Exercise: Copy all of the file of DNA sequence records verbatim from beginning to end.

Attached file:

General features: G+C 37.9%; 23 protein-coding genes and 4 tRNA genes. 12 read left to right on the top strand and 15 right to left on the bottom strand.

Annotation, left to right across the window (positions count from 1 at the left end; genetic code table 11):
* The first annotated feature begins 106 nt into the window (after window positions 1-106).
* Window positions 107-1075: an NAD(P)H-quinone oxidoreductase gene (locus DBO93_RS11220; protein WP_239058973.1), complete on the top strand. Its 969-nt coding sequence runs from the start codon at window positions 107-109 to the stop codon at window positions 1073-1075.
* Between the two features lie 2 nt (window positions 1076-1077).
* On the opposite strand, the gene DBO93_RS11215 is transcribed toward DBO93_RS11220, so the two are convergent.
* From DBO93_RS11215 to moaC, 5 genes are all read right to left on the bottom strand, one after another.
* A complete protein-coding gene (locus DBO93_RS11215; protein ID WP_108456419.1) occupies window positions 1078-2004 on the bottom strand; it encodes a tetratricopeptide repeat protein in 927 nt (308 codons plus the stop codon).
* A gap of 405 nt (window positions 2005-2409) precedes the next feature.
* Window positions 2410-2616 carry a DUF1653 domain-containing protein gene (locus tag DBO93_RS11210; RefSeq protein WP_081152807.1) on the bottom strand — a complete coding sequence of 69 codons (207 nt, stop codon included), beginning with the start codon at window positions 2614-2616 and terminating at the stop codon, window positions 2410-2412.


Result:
General features: G+C 37.9%; 23 protein-coding genes and 4 tRNA genes. 12 read left to right on the top strand and 15 right to left on the bottom strand.

Annotation, left to right across the window (positions count from 1 at the left end; genetic code table 11):
* The first annotated feature begins 106 nt into the window (after window positions 1-106).
* Window positions 107-1075: an NAD(P)H-quinone oxidoreductase gene (locus DBO93_RS11220; protein WP_239058973.1), complete on the top strand. Its 969-nt coding sequence runs from the start codon at window positions 107-109 to the stop codon at window positions 1073-1075.
* Between the two features lie 2 nt (window positions 1076-1077).
* On the opposite strand, the gene DBO93_RS11215 is transcribed toward DBO93_RS11220, so the two are convergent.
* From DBO93_RS11215 to moaC, 5 genes are all read right to left on the bottom strand, one after another.
* A complete protein-coding gene (locus DBO93_RS11215; protein ID WP_108456419.1) occupies window positions 1078-2004 on the bottom strand; it encodes a tetratricopeptide repeat protein in 927 nt (308 codons plus the stop codon).
* A gap of 405 nt (window positions 2005-2409) precedes the next feature.
* Window positions 2410-2616 carry a DUF1653 domain-containing protein gene (locus tag DBO93_RS11210; RefSeq protein WP_081152807.1) on the bottom strand — a complete coding sequence of 69 codons (207 nt, stop codon included), beginning with the start codon at window positions 2614-2616 and terminating at the stop codon, window positions 2410-2412.